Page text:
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Extraordinary journey

January 15, 2011

Let me tell you here about a simple, peaceful and yet one of the most unconventional journey I have been on till date.

What was the journey all about?

The journey had no plan but had a purpose. The purpose was to explore Nature. No, this was not a trip to Himalayas, North-east India or Leh-Ladakh but into the villages of Rajasthan (near Udaipur).

  • It was a journey we undertook not to appreciate but understand nature in its very raw form.
  • It was a journey we undertook to connect with communities, people at a deeper level.
  • It was a journey we undertook to deepen our relationship with Earth.

8th January

With all this in mind we sat down to give some framework to this journey we were about to pursue. There were 19 of us who wanted to take part in this journey. After an hour long discussion we decided on the following ground rules (some being pre-decided) –

  • This would be a cycle journey and we would need 19 cycles to begin with. So went ahead and arranged for second hand cycles and some repair kit.
  • We would start on 9th morning from Udaipur, reach Jaisamand Lake and try and come back to Udaipur by 12th that is some 120 km.
  • We would not carry any money, credit card, ATM cards with us.
  • We would not carry any electronic items (cell phones, cameras etc) with us.
  • We would not carry our watches and would try not to ask people what time it was.
  • We would not carry any medicine, cosmetics, soap, shampoo etc with us.
  • We would eat breakfast before leaving on 9th but would not carry any food with us.
  • Lastly that we would not use any bathrooms/ toilets and use open spaces to defecate.

And all this to experience the real, the harsh, and the lovely Nature in it’s true form

At night we arranged for some bed sheets, jute sacks (to keep warm), some blankets and sleeping bags. Some of us also prepared small boards that we would tie in front of our cycles. My board read – “Hum Hain Rahi Pyaar ke”. Another board read – “Phir milenge Chalte Chalte” and yet another read – “Ho shuddh Hawa, Jal, Ann Jahan; Us Jahan ko dhundu Kahan Kahan

9th January

Morning we prepared and had some poha and laddus. We all got ready with our cycles, blankets and back-pack by 8AM. At 9AM we all started on this journey with full enthusiasm, saying Hi to everyone and singing a few slogans – “Cycle chalao, prakriti bachao… Cycle chalao, dost banao… Cycle chalao, sehat banao… and many more…”

As we started moving through Udaipur shouting slogan people started coming and talking to us. We explained to them what this journey was all about – “No, this is not an NGO”, “No, we are not activists”, “No, we are not here to teach you something”, “No, we are not tourists either”… “We are here to learn from all of you, make friends with many, build relationships, feel love and care and explore nature”.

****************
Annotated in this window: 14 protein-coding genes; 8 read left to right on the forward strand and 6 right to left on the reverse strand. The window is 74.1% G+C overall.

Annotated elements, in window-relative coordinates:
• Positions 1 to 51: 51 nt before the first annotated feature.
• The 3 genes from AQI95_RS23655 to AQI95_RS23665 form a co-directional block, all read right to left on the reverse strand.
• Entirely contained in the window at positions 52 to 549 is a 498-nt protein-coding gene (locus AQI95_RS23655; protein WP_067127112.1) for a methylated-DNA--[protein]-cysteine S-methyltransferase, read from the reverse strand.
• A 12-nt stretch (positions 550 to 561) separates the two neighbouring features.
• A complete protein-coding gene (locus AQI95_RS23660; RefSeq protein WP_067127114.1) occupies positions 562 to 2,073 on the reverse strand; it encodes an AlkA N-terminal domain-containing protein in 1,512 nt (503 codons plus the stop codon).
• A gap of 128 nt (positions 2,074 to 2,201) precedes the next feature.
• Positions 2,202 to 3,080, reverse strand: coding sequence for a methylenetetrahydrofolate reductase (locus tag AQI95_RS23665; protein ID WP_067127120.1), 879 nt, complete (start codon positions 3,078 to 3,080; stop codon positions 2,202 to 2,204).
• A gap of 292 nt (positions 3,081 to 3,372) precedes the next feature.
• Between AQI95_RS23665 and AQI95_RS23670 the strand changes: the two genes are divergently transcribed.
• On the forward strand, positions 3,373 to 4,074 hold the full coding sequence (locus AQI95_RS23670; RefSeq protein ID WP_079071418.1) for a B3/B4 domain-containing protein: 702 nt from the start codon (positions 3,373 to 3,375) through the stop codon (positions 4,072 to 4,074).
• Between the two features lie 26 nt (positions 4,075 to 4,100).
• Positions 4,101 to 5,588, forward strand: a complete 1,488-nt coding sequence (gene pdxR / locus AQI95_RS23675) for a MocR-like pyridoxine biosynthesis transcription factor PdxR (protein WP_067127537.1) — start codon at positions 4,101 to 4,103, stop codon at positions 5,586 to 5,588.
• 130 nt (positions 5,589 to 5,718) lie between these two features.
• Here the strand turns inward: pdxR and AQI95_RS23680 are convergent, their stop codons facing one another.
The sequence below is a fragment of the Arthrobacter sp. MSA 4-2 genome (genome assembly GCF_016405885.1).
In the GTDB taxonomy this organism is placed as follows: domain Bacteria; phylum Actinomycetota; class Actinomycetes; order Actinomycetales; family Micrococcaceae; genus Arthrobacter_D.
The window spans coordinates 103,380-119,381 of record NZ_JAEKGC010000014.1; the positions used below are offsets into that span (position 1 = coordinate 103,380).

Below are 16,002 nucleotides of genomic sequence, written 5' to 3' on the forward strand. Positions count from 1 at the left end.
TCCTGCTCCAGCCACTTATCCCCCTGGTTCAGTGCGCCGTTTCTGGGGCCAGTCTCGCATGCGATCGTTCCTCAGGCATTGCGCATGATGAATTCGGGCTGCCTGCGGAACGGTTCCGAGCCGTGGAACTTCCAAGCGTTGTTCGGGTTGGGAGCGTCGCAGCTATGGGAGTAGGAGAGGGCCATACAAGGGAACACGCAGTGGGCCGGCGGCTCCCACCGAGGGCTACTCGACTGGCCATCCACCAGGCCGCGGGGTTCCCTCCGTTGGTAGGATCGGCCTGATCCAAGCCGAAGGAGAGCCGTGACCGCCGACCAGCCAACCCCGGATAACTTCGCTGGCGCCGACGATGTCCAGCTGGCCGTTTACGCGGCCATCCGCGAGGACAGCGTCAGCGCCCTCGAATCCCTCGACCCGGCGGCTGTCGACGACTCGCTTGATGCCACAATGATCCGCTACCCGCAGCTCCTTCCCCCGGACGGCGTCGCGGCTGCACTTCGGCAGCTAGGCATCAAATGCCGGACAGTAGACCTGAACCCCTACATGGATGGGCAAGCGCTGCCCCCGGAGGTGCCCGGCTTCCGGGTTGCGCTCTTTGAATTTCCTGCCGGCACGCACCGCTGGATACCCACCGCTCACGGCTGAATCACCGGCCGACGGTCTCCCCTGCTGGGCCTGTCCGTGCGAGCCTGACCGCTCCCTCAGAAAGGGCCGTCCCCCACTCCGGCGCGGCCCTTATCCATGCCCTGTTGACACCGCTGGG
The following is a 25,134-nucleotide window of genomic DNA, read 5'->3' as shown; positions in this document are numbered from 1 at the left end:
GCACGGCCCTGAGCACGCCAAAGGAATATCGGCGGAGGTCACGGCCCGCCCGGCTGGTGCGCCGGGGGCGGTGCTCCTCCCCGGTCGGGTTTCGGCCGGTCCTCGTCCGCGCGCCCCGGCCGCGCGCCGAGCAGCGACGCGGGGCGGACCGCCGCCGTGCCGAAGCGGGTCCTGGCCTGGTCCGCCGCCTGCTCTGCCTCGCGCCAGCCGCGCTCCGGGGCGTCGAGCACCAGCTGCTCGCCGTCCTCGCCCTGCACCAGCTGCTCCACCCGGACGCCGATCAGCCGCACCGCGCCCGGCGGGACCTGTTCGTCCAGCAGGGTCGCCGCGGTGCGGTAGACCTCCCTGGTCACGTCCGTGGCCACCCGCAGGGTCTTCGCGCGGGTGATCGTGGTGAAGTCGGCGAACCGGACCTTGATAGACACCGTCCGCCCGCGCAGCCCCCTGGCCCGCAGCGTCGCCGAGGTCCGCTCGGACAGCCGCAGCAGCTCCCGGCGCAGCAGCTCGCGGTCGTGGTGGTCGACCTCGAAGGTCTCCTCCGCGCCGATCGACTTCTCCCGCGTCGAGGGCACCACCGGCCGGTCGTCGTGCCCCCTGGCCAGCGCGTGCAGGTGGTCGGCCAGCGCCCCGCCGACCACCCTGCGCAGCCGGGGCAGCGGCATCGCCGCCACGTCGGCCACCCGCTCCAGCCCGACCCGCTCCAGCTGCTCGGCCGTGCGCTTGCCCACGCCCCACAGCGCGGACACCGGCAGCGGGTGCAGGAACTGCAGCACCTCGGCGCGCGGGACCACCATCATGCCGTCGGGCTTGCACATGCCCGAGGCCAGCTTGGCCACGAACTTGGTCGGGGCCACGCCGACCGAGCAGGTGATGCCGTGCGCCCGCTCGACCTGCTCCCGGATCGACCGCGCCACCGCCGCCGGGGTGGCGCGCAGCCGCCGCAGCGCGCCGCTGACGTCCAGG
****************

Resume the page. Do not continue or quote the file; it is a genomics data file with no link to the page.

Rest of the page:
And then we moved out of city – into the Aravallis on to the wavy road. The fresh air, trees on both sides and clear sky had quite an energizing effect. Two hours of cycling and one of us (Harshita) fell down while coming down the slope. Her cycle’s brakes failed and she injured her arm. We did not have any medicine and so found some local herb (leaves), crushed them and applied on the wound. After a couple of minutes my cycle tyre got punctured. We somehow managed to reach a nearby village and got the puncture repaired for free. There we cleaned Harshita’s wound and applied some fresh turmeric. Despite the hurt she was up and running and enthusiastic to complete the journey. She remained an inspiration for all of us throughout the journey.

After sometime we reached a small village called Kevara, situated at foothills of Aravallis. We took some rest and then divided ourselves into groups of three and went into the village to talk to different families and build relationship. Our group made friends with two small children – Deepak and Laxman. They showed us the whole village and then took us to their family. The village was beautiful. Within sometime we made good friends with the family. They also taught us how to identify and remove weeds from the farm. We did that for an hour till it grew dark and then at night had food with the family. That was our first complete meal that day. We ate Makka di Roti with Mirch di Chatni and it was yummy. At night we went and slept in a nearby school.

10th January

I along with Rahul decided to climb the nearby mountain. We had heard that at the top somewhere there is an automatic source of water which is spouting out of the mountain from nowhere. The villagers had built Lord Shiva’s temple at the foothills of the mountain. We started climbing early in the morning and within sometime reached the source. The place was beautiful, with huge green trees all around. We saw a variety of birds, identified a few trees and also climbed a cliff.

After spending sometime with nature we went back to the village. The guy was in field preparing Mauwa (local alcohol made from a fruit called Mauwa). We learnt how to make alcohol and helped him cut some wood. No, we did not get a chance to taste the local elixir. By noon we were ready to leave the village and cycle ahead. We thought of reaching Jaisamand (the largest sweet water lake in whole of Asia… 21 square km) by evening and spending the night there. Jaisamand was around 25km from Kevara. We ate some food offered to us by villagers and started cycling.